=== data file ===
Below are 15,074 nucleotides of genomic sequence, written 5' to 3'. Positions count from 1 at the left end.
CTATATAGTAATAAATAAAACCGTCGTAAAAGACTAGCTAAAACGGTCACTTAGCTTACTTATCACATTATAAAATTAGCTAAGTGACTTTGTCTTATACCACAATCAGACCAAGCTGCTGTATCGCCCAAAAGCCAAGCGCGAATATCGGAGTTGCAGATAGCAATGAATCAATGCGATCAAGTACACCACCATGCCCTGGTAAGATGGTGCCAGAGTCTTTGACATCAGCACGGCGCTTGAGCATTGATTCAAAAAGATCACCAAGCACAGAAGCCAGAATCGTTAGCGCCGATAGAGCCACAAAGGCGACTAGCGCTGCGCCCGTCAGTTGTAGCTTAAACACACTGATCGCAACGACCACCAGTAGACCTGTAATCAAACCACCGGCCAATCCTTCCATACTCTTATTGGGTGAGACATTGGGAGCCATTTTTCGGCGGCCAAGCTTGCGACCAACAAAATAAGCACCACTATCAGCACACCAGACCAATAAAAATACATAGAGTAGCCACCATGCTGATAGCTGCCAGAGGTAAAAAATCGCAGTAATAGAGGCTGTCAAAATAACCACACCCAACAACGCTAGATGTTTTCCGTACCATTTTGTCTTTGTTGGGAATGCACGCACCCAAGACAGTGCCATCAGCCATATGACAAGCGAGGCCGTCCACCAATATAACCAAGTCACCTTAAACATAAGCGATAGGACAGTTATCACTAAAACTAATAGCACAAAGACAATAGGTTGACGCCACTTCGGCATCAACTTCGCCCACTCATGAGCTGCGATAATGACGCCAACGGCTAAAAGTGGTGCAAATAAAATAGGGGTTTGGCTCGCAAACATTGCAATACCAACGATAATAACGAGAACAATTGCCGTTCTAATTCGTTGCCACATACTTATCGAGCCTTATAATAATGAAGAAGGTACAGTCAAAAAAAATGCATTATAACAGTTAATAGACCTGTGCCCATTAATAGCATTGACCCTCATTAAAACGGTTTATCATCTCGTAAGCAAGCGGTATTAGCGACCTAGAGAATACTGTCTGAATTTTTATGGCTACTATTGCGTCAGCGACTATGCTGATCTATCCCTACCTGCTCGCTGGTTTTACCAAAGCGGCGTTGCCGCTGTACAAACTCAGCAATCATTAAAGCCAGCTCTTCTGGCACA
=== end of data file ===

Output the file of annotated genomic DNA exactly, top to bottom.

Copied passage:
Below are 15,074 nucleotides of genomic sequence, written 5' to 3'. Positions count from 1 at the left end.
CTATATAGTAATAAATAAAACCGTCGTAAAAGACTAGCTAAAACGGTCACTTAGCTTACTTATCACATTATAAAATTAGCTAAGTGACTTTGTCTTATACCACAATCAGACCAAGCTGCTGTATCGCCCAAAAGCCAAGCGCGAATATCGGAGTTGCAGATAGCAATGAATCAATGCGATCAAGTACACCACCATGCCCTGGTAAGATGGTGCCAGAGTCTTTGACATCAGCACGGCGCTTGAGCATTGATTCAAAAAGATCACCAAGCACAGAAGCCAGAATCGTTAGCGCCGATAGAGCCACAAAGGCGACTAGCGCTGCGCCCGTCAGTTGTAGCTTAAACACACTGATCGCAACGACCACCAGTAGACCTGTAATCAAACCACCGGCCAATCCTTCCATACTCTTATTGGGTGAGACATTGGGAGCCATTTTTCGGCGGCCAAGCTTGCGACCAACAAAATAAGCACCACTATCAGCACACCAGACCAATAAAAATACATAGAGTAGCCACCATGCTGATAGCTGCCAGAGGTAAAAAATCGCAGTAATAGAGGCTGTCAAAATAACCACACCCAACAACGCTAGATGTTTTCCGTACCATTTTGTCTTTGTTGGGAATGCACGCACCCAAGACAGTGCCATCAGCCATATGACAAGCGAGGCCGTCCACCAATATAACCAAGTCACCTTAAACATAAGCGATAGGACAGTTATCACTAAAACTAATAGCACAAAGACAATAGGTTGACGCCACTTCGGCATCAACTTCGCCCACTCATGAGCTGCGATAATGACGCCAACGGCTAAAAGTGGTGCAAATAAAATAGGGGTTTGGCTCGCAAACATTGCAATACCAACGATAATAACGAGAACAATTGCCGTTCTAATTCGTTGCCACATACTTATCGAGCCTTATAATAATGAAGAAGGTACAGTCAAAAAAAATGCATTATAACAGTTAATAGACCTGTGCCCATTAATAGCATTGACCCTCATTAAAACGGTTTATCATCTCGTAAGCAAGCGGTATTAGCGACCTAGAGAATACTGTCTGAATTTTTATGGCTACTATTGCGTCAGCGACTATGCTGATCTATCCCTACCTGCTCGCTGGTTTTACCAAAGCGGCGTTGCCGCTGTACAAACTCAGCAATCATTAAAGCCAGCTCTTCTGGCACA